As we’ve discussed in more than one of our past blogposts, internal communications can play a vital role in improving workforce engagement. According to Gallup, 87 percent of employees aren’t engaged. And only 13 percent are excited about the work they do. Internal communicators can help close these gaps!

Also of interest is that employees are lonely. Forty percent of Americans feel lonely, which is twice as much as in 1980. Among the loneliest professionals are engineers and research scientists. The internal communications function is in the best position to help connect the employer and community to these disconnected employees.

Using IC to manage business risk

We’ve devoted an entire blogpost to the topic of tapping the power of internal communications (IC) to manage business risks. An IC professional from a leading pharma company shared ideas on how to build awareness of and behaviors around protecting company and customer data. Companies are under increasing threat of data breaches from both malicious insiders/employees or simple employee negligence. And according to a 2017 survey by Towers Watson on cyber-risk, employees have an insufficient understanding of how to protect company and customer data. Companies can improve by educating employees around data breach prevention as well as how to report suspected breaches when they occur. Both are important.

Another presenter discussed the challenges companies face with employee recruitment and retention. Human Resources can and should partner with IC to develop and implement recruitment strategies. As we discussed in a recent blogpost on employee onboarding, research shows the average cost of replacing an employee is between 16-20 percent of that employee’s salary. And the organizational costs are a whopping 100-300 percent of that person’s salary. IC can help companies and organizations save significant costs!

Communicating in the gray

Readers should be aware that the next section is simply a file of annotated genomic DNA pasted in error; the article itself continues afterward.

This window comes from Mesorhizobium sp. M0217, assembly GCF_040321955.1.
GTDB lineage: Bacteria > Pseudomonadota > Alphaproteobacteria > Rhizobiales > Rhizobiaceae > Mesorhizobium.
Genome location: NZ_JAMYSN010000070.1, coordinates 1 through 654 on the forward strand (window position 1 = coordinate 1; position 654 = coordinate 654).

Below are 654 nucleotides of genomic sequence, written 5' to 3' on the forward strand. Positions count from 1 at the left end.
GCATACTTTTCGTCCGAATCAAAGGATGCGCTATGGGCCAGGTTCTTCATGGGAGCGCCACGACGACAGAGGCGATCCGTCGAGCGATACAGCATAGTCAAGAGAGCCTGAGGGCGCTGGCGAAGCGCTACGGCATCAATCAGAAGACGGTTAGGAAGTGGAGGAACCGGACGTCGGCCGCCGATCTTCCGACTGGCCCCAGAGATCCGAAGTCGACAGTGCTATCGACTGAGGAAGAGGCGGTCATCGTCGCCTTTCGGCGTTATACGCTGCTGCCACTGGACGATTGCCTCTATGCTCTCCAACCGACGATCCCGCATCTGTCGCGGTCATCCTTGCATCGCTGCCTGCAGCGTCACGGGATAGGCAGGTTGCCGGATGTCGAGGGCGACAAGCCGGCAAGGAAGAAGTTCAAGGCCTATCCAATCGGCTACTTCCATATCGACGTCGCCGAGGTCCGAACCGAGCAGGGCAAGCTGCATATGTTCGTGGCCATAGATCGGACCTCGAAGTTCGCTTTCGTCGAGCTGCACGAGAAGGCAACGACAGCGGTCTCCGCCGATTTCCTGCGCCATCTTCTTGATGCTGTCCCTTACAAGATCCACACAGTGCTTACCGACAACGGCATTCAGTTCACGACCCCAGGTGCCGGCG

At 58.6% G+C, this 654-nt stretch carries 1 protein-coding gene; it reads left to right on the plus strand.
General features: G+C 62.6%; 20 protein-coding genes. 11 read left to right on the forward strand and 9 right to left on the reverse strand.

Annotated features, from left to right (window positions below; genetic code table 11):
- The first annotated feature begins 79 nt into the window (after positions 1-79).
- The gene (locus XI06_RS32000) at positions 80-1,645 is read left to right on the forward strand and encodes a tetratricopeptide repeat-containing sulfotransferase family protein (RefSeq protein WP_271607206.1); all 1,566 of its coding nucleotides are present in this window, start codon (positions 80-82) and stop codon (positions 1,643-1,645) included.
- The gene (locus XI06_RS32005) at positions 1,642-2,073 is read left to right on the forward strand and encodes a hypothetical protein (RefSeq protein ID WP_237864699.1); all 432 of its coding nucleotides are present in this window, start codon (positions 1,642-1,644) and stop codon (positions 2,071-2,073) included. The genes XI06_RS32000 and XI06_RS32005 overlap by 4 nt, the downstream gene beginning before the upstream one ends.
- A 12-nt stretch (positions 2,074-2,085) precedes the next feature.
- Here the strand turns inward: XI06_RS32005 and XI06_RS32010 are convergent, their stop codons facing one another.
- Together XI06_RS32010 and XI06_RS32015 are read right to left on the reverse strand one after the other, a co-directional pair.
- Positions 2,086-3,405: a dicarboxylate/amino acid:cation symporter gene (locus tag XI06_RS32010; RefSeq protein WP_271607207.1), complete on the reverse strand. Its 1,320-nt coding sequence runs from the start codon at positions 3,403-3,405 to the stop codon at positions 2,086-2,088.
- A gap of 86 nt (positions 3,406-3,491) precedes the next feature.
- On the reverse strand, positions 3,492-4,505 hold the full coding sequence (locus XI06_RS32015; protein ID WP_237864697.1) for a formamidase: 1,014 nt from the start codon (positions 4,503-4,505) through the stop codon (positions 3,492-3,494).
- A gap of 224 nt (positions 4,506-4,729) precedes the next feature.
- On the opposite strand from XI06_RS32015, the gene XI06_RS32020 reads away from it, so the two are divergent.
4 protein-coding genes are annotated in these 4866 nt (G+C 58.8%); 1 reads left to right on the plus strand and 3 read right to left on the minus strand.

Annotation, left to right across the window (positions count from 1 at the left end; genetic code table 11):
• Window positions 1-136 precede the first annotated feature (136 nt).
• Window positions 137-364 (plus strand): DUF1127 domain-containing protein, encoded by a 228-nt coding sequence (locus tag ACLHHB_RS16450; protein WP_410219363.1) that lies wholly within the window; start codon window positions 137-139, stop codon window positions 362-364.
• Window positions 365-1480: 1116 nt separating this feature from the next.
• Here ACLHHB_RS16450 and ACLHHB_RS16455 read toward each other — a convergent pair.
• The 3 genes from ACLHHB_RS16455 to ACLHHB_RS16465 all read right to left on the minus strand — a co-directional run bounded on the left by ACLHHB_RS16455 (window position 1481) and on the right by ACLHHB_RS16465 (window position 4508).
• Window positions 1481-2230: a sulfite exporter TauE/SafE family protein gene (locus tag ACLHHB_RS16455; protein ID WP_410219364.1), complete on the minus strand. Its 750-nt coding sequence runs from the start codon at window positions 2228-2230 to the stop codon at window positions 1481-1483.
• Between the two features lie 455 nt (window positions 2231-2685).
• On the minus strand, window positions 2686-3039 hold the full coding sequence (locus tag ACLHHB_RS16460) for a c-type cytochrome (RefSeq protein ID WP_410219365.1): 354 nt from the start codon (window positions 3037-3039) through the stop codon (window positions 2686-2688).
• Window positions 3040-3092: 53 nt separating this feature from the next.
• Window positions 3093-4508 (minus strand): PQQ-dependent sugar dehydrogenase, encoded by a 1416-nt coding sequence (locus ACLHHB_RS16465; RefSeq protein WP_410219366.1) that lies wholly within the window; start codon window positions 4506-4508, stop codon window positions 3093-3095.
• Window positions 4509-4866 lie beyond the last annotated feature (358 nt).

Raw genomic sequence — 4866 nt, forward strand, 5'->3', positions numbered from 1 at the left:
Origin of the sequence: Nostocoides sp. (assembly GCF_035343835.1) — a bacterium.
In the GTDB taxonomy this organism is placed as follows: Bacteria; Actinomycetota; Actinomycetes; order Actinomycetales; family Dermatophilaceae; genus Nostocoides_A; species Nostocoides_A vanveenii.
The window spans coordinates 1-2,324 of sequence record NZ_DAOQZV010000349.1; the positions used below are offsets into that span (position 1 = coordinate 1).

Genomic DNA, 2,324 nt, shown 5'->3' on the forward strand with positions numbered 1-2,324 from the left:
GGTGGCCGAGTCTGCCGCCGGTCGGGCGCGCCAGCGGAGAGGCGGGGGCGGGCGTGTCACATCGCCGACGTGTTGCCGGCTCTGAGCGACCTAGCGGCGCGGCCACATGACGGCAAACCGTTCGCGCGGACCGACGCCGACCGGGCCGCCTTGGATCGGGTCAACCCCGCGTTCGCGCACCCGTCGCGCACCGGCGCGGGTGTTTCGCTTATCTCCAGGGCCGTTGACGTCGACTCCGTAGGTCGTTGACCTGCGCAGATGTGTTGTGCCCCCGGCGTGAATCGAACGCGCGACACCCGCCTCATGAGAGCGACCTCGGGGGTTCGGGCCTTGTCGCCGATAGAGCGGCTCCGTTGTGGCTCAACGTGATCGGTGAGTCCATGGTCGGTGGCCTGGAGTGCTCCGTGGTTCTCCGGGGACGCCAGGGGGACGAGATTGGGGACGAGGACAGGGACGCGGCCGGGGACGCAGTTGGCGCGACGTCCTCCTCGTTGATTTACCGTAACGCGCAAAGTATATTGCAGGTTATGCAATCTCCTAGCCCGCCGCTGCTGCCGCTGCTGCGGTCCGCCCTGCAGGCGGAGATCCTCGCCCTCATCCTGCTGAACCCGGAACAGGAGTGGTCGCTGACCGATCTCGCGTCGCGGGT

Piedmont Healthcare’s presentation was another highlight of the conference for me. The presentation focused on three gray areas during a merger or acquisition: context, culture and communication. This struck a chord with me because IronStrike has supported several companies through a merger or acquisition and we’re always interested to hear best practices from other organizations. Here’s a look at the three areas:

Context: Is the situation a merger or an acquisition? The answer helps shape your culture and communication strategies (below).

Culture: Do you integrate cultures or retain one? Find the commonalities between the two cultures. Focus on communicating the aspects of culture and the organization that will stay.

Communication: How do you balance transparency versus timeliness? Provide the right amount of detail when employees need it—not more and not less. Identify stories to share from both organizations.

What hasn’t changed

Conference content once again reinforced what research has already proven: People most often leave a company because of poor management/supervision, not the job itself. A negative workplace culture is also a larger contributor. Again, internal communicators can help shape workplace culture through transparent communications.


PRSA CONNECT was a memorable conference. It was great to be among like-minded professionals. People who are passionate about internal communications and how IC can improve the bottom lines of organizations. If you’re interested in checking out the PRSA Employee Communications, visit here. And don’t miss out on CONNECT19, which will be held in Phoenix next spring.